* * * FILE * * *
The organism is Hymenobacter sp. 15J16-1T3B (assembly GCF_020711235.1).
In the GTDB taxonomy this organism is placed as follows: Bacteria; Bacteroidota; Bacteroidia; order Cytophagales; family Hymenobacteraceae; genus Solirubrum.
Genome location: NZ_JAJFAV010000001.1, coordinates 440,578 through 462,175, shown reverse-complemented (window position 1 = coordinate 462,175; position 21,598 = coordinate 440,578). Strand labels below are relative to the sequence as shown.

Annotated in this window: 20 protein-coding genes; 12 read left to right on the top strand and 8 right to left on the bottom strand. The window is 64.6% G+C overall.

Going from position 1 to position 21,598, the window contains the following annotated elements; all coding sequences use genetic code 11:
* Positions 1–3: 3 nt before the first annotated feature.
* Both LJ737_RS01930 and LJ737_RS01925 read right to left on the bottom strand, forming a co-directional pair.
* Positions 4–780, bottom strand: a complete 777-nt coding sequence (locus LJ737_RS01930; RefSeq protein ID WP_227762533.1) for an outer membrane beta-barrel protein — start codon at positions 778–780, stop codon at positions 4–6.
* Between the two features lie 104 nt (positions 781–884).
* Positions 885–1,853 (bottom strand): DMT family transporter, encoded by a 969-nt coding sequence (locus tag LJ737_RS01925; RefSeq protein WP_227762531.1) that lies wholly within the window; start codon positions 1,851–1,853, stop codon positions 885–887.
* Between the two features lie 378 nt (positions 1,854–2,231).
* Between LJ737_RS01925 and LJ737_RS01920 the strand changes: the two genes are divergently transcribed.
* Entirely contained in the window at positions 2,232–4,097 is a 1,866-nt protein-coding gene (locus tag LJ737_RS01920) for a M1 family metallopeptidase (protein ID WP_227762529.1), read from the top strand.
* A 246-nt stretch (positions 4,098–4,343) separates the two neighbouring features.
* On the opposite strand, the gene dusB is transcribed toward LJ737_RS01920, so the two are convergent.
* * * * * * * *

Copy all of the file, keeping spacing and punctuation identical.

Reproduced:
The organism is Hymenobacter sp. 15J16-1T3B (assembly GCF_020711235.1).
In the GTDB taxonomy this organism is placed as follows: Bacteria; Bacteroidota; Bacteroidia; order Cytophagales; family Hymenobacteraceae; genus Solirubrum.
Genome location: NZ_JAJFAV010000001.1, coordinates 440,578 through 462,175, shown reverse-complemented (window position 1 = coordinate 462,175; position 21,598 = coordinate 440,578). Strand labels below are relative to the sequence as shown.

Annotated in this window: 20 protein-coding genes; 12 read left to right on the top strand and 8 right to left on the bottom strand. The window is 64.6% G+C overall.

Going from position 1 to position 21,598, the window contains the following annotated elements; all coding sequences use genetic code 11:
* Positions 1–3: 3 nt before the first annotated feature.
* Both LJ737_RS01930 and LJ737_RS01925 read right to left on the bottom strand, forming a co-directional pair.
* Positions 4–780, bottom strand: a complete 777-nt coding sequence (locus LJ737_RS01930; RefSeq protein ID WP_227762533.1) for an outer membrane beta-barrel protein — start codon at positions 778–780, stop codon at positions 4–6.
* Between the two features lie 104 nt (positions 781–884).
* Positions 885–1,853 (bottom strand): DMT family transporter, encoded by a 969-nt coding sequence (locus tag LJ737_RS01925; RefSeq protein WP_227762531.1) that lies wholly within the window; start codon positions 1,851–1,853, stop codon positions 885–887.
* Between the two features lie 378 nt (positions 1,854–2,231).
* Between LJ737_RS01925 and LJ737_RS01920 the strand changes: the two genes are divergently transcribed.
* Entirely contained in the window at positions 2,232–4,097 is a 1,866-nt protein-coding gene (locus tag LJ737_RS01920) for a M1 family metallopeptidase (protein ID WP_227762529.1), read from the top strand.
* A 246-nt stretch (positions 4,098–4,343) separates the two neighbouring features.
* On the opposite strand, the gene dusB is transcribed toward LJ737_RS01920, so the two are convergent.